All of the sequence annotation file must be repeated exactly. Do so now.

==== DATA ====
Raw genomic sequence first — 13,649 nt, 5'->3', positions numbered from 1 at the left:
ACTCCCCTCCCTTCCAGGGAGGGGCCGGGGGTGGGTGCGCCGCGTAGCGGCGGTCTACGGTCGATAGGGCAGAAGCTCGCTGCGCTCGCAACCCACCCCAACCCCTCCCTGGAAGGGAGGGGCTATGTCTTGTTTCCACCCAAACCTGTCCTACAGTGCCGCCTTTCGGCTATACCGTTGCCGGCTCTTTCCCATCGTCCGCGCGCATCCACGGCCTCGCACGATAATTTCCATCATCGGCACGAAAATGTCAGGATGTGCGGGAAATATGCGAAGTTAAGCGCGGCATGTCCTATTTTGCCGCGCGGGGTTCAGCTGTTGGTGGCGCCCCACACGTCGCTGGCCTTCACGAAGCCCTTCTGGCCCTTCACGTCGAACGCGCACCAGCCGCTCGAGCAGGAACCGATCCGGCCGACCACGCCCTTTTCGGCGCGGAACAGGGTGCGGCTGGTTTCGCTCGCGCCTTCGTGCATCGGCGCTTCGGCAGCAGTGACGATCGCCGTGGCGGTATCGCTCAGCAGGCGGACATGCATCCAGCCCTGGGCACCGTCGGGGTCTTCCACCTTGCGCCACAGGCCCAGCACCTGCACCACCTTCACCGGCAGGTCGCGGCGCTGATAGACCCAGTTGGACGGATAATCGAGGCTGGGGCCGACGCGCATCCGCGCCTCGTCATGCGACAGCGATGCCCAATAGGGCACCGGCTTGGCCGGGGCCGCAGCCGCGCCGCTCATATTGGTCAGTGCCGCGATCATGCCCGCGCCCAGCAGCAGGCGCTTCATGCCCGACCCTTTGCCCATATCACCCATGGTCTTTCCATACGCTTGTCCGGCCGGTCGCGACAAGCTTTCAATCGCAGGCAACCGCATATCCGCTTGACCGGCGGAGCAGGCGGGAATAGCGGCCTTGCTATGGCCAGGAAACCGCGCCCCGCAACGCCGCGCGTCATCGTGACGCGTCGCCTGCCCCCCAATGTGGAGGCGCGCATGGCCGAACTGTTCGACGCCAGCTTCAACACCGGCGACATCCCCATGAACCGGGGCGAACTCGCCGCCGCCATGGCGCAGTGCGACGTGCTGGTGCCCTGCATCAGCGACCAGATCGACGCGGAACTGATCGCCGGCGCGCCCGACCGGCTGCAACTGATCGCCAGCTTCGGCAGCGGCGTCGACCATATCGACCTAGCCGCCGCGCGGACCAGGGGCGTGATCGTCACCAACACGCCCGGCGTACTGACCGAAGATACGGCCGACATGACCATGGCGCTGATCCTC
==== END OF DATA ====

Raw genomic sequence first — 13,649 nt, 5'->3', positions numbered from 1 at the left:
ACTCCCCTCCCTTCCAGGGAGGGGCCGGGGGTGGGTGCGCCGCGTAGCGGCGGTCTACGGTCGATAGGGCAGAAGCTCGCTGCGCTCGCAACCCACCCCAACCCCTCCCTGGAAGGGAGGGGCTATGTCTTGTTTCCACCCAAACCTGTCCTACAGTGCCGCCTTTCGGCTATACCGTTGCCGGCTCTTTCCCATCGTCCGCGCGCATCCACGGCCTCGCACGATAATTTCCATCATCGGCACGAAAATGTCAGGATGTGCGGGAAATATGCGAAGTTAAGCGCGGCATGTCCTATTTTGCCGCGCGGGGTTCAGCTGTTGGTGGCGCCCCACACGTCGCTGGCCTTCACGAAGCCCTTCTGGCCCTTCACGTCGAACGCGCACCAGCCGCTCGAGCAGGAACCGATCCGGCCGACCACGCCCTTTTCGGCGCGGAACAGGGTGCGGCTGGTTTCGCTCGCGCCTTCGTGCATCGGCGCTTCGGCAGCAGTGACGATCGCCGTGGCGGTATCGCTCAGCAGGCGGACATGCATCCAGCCCTGGGCACCGTCGGGGTCTTCCACCTTGCGCCACAGGCCCAGCACCTGCACCACCTTCACCGGCAGGTCGCGGCGCTGATAGACCCAGTTGGACGGATAATCGAGGCTGGGGCCGACGCGCATCCGCGCCTCGTCATGCGACAGCGATGCCCAATAGGGCACCGGCTTGGCCGGGGCCGCAGCCGCGCCGCTCATATTGGTCAGTGCCGCGATCATGCCCGCGCCCAGCAGCAGGCGCTTCATGCCCGACCCTTTGCCCATATCACCCATGGTCTTTCCATACGCTTGTCCGGCCGGTCGCGACAAGCTTTCAATCGCAGGCAACCGCATATCCGCTTGACCGGCGGAGCAGGCGGGAATAGCGGCCTTGCTATGGCCAGGAAACCGCGCCCCGCAACGCCGCGCGTCATCGTGACGCGTCGCCTGCCCCCCAATGTGGAGGCGCGCATGGCCGAACTGTTCGACGCCAGCTTCAACACCGGCGACATCCCCATGAACCGGGGCGAACTCGCCGCCGCCATGGCGCAGTGCGACGTGCTGGTGCCCTGCATCAGCGACCAGATCGACGCGGAACTGATCGCCGGCGCGCCCGACCGGCTGCAACTGATCGCCAGCTTCGGCAGCGGCGTCGACCATATCGACCTAGCCGCCGCGCGGACCAGGGGCGTGATCGTCACCAACACGCCCGGCGTACTGACCGAAGATACGGCCGACATGACCATGGCGCTGATCCTC